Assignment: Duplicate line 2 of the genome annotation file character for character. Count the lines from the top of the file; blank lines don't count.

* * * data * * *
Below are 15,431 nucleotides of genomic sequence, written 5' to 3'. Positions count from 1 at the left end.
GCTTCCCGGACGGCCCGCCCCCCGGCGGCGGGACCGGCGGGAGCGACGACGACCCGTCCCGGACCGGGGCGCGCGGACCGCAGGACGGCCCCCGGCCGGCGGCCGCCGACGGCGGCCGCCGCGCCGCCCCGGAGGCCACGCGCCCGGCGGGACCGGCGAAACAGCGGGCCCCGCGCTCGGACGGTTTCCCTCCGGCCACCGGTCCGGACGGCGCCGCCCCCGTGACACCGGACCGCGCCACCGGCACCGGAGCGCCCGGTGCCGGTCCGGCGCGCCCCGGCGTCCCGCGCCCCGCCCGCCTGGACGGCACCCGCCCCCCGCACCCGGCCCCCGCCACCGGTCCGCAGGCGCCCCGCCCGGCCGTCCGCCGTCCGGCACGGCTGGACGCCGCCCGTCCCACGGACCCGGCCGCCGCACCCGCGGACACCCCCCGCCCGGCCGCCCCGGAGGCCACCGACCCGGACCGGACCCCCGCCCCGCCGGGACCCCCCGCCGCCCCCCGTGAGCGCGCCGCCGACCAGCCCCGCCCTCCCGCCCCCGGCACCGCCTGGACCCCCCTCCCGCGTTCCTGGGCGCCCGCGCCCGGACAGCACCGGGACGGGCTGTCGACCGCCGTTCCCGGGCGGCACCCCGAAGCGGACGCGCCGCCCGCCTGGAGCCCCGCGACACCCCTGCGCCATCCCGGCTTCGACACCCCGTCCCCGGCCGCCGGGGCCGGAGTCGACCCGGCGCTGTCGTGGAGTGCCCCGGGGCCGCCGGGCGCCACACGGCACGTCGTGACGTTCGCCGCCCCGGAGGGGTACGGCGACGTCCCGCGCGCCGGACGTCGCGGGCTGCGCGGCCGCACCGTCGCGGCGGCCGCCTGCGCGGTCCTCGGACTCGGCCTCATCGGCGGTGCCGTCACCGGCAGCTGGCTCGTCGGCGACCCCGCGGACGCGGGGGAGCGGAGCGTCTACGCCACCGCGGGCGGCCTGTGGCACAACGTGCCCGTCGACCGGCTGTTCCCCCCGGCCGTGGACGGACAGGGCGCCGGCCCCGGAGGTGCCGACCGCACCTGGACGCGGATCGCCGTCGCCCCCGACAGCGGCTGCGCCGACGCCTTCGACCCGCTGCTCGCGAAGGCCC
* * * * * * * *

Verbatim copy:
GCTTCCCGGACGGCCCGCCCCCCGGCGGCGGGACCGGCGGGAGCGACGACGACCCGTCCCGGACCGGGGCGCGCGGACCGCAGGACGGCCCCCGGCCGGCGGCCGCCGACGGCGGCCGCCGCGCCGCCCCGGAGGCCACGCGCCCGGCGGGACCGGCGAAACAGCGGGCCCCGCGCTCGGACGGTTTCCCTCCGGCCACCGGTCCGGACGGCGCCGCCCCCGTGACACCGGACCGCGCCACCGGCACCGGAGCGCCCGGTGCCGGTCCGGCGCGCCCCGGCGTCCCGCGCCCCGCCCGCCTGGACGGCACCCGCCCCCCGCACCCGGCCCCCGCCACCGGTCCGCAGGCGCCCCGCCCGGCCGTCCGCCGTCCGGCACGGCTGGACGCCGCCCGTCCCACGGACCCGGCCGCCGCACCCGCGGACACCCCCCGCCCGGCCGCCCCGGAGGCCACCGACCCGGACCGGACCCCCGCCCCGCCGGGACCCCCCGCCGCCCCCCGTGAGCGCGCCGCCGACCAGCCCCGCCCTCCCGCCCCCGGCACCGCCTGGACCCCCCTCCCGCGTTCCTGGGCGCCCGCGCCCGGACAGCACCGGGACGGGCTGTCGACCGCCGTTCCCGGGCGGCACCCCGAAGCGGACGCGCCGCCCGCCTGGAGCCCCGCGACACCCCTGCGCCATCCCGGCTTCGACACCCCGTCCCCGGCCGCCGGGGCCGGAGTCGACCCGGCGCTGTCGTGGAGTGCCCCGGGGCCGCCGGGCGCCACACGGCACGTCGTGACGTTCGCCGCCCCGGAGGGGTACGGCGACGTCCCGCGCGCCGGACGTCGCGGGCTGCGCGGCCGCACCGTCGCGGCGGCCGCCTGCGCGGTCCTCGGACTCGGCCTCATCGGCGGTGCCGTCACCGGCAGCTGGCTCGTCGGCGACCCCGCGGACGCGGGGGAGCGGAGCGTCTACGCCACCGCGGGCGGCCTGTGGCACAACGTGCCCGTCGACCGGCTGTTCCCCCCGGCCGTGGACGGACAGGGCGCCGGCCCCGGAGGTGCCGACCGCACCTGGACGCGGATCGCCGTCGCCCCCGACAGCGGCTGCGCCGACGCCTTCGACCCGCTGCTCGCGAAGGCCC